Career Advice on How to Become a Medical Transcriptionist

General Career Information

Do exciting trips around the world, full of fun and adventure sound like fun to you? If so, you should look elsewhere when starting up your job search or career planning. Unfortunately, the job of medical transcriptionist isn’t quite that exciting. 
In fact, this is one job that is pretty dull, but dull can be good. While the medical transcriptionist may not be in the “thick of it,” this is a career that doesn’t require a lot of cleaning up blood or giving enemas. Oh yes, some of the jobs in the medical field require giving enemas and lots of them. And here you thought your last job really sucked.
The medical transcriptionist, not surprisingly, takes dictated recordings from physicians and transcribes them into a variety of medical reports. The computer has really changed this career in the last few years and today most medical transcriptionists are able to enter their transcriptions directly into a computer.

Career Facts:

Medical transcriptionists can find that they are working on a wide array of medical topics, ranging from diagnostic reports, medical histories, physical exam reports or even the highly sought after autopsy report. The fact is, nothing gets the blood pumping of a medical transcriptionist quite like a good autopsy report, just ask one!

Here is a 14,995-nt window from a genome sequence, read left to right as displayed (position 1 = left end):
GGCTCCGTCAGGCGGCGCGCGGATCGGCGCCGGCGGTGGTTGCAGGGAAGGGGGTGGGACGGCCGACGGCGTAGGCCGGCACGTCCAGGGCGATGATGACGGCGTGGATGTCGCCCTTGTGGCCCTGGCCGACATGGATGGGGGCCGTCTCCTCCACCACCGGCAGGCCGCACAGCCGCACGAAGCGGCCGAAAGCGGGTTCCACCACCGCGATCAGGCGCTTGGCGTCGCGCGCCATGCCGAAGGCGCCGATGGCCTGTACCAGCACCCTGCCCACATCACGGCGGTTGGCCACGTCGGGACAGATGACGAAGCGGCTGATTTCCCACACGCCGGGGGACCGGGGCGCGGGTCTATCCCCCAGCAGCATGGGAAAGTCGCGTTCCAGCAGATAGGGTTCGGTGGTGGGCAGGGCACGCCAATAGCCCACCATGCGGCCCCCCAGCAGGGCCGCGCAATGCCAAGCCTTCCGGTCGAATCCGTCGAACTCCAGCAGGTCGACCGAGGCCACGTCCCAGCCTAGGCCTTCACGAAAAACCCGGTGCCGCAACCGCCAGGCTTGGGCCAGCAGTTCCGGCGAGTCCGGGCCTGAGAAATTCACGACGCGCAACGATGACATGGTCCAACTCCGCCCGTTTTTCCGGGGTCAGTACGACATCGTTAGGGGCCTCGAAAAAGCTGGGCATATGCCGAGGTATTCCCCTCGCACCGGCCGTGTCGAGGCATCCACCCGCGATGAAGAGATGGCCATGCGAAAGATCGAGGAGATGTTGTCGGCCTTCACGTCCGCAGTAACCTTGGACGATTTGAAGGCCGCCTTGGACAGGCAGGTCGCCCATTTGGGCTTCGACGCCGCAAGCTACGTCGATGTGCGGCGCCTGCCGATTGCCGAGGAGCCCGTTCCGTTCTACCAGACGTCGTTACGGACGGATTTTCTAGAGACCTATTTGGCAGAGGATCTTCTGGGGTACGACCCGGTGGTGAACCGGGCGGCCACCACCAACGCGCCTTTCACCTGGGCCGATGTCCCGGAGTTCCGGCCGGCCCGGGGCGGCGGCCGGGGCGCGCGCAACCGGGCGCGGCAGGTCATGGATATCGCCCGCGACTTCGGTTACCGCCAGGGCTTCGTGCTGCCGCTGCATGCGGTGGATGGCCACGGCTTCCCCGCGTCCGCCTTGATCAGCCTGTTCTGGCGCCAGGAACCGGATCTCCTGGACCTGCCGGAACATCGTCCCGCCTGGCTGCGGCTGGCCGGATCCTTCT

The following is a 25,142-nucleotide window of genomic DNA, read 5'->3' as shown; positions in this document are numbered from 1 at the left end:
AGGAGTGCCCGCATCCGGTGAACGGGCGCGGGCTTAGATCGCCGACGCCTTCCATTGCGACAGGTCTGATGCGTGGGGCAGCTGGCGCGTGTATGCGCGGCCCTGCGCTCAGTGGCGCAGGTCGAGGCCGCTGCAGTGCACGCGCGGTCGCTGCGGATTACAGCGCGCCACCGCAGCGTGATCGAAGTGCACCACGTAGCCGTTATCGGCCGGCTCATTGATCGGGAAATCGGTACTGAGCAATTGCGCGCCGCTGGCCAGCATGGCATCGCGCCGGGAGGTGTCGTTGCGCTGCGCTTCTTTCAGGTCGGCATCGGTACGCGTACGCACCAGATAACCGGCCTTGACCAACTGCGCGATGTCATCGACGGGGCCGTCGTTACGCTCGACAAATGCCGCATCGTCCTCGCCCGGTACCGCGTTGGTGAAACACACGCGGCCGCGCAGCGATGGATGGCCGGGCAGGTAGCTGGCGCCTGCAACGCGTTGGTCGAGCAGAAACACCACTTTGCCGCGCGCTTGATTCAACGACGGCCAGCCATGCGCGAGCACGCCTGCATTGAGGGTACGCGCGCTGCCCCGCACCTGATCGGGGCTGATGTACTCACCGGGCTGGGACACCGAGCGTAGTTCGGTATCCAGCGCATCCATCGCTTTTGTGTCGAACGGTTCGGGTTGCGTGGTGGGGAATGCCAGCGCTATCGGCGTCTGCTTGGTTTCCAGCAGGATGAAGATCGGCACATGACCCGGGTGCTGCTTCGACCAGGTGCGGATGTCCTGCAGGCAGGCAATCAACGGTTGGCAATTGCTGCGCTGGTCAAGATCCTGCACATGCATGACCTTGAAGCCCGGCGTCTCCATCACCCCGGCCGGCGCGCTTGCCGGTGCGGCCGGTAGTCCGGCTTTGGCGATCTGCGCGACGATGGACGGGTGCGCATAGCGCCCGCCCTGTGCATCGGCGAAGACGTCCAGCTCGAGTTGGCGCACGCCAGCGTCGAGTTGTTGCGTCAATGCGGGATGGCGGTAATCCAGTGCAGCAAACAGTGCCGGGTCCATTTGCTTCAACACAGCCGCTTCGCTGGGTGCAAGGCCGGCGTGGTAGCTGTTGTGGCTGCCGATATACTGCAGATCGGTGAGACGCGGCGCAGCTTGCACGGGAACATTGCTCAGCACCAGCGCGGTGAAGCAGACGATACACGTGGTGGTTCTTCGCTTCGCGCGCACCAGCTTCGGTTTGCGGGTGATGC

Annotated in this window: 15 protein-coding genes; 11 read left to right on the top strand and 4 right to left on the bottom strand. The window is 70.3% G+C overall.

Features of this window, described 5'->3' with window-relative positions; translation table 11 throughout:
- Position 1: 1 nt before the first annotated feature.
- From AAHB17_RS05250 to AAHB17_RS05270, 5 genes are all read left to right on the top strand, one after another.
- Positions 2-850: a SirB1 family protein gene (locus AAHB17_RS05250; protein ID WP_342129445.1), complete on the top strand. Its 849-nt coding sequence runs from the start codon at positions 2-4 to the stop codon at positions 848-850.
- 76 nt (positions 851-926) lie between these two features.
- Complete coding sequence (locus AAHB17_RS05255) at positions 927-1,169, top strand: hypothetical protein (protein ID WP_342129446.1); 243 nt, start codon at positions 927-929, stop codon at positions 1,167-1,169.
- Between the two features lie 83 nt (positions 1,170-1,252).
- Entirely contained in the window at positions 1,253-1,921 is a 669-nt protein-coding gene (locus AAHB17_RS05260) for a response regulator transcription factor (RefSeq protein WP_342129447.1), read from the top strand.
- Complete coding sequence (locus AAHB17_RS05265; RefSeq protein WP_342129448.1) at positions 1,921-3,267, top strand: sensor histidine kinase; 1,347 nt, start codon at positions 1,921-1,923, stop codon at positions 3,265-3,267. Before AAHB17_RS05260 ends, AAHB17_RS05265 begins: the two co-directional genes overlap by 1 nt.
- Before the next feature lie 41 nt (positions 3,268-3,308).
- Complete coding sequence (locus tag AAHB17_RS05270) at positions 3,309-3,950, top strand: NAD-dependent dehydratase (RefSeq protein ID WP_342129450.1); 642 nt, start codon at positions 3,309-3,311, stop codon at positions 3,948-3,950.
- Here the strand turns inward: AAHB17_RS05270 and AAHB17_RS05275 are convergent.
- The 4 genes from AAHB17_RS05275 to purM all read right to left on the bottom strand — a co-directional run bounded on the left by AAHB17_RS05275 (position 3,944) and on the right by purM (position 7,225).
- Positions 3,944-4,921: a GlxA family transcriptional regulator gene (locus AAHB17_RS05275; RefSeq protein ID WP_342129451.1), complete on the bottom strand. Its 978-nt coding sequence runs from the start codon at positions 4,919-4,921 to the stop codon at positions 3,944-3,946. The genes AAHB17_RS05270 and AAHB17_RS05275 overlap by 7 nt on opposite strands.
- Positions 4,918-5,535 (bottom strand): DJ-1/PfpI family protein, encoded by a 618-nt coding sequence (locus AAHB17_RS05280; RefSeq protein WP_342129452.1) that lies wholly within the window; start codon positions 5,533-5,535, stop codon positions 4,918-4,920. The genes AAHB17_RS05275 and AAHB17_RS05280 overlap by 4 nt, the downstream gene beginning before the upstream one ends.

Of course, this all means that the medical transcriptionists need to be able to understand a pretty significant amount of medical jargon, otherwise they would be sort of lost and not worth. Seasoned medical transcriptionists can even spot errors in reports.


Career Opportunities and Job Outlook-Good:

The career of medical transcriptionist is expected to have a decent rate of growth. Between now and 2016, the rate of growth is expected to be in the realm of fourteen percent. In 2006, there were approximately 98,000 medical transcriptionists in the United States, and this number will increase to 112,000 by 2016.
Job Outlook is Good

A Day in The Life:

Most medical transcriptionists work in a hospital, doctor’s office or clinic. They may have to spend many hours sitting and typing, which could lead to some of the physical problems that other computer-oriented workers sometimes face, but the trade-off is, no enemas! And that is a pretty good trade-off in almost any book. Most days are thus enema free and full of transcription. In a word, it could be worse, much, much worse.

Average Salary:

While one does get to avoid some of the more unpleasant aspects of the medical industry, the job of medical transcriptionist will not make anyone rich beyond their dream, not unless they are “great with the ponies” or the stock market. Medical transcriptionists earn about $14 per hour.

$24k - $28k


Career Training and Qualifications:

An Associate’s Degree or a one-year training program is usually enough to land a job in the field. In terms of advancement, the position does have some opportunities, as it is not unheard of for medical transcriptionists to move onto other supervisory positions. Some even move on to owning their own medical transcription businesses or consulting firms.
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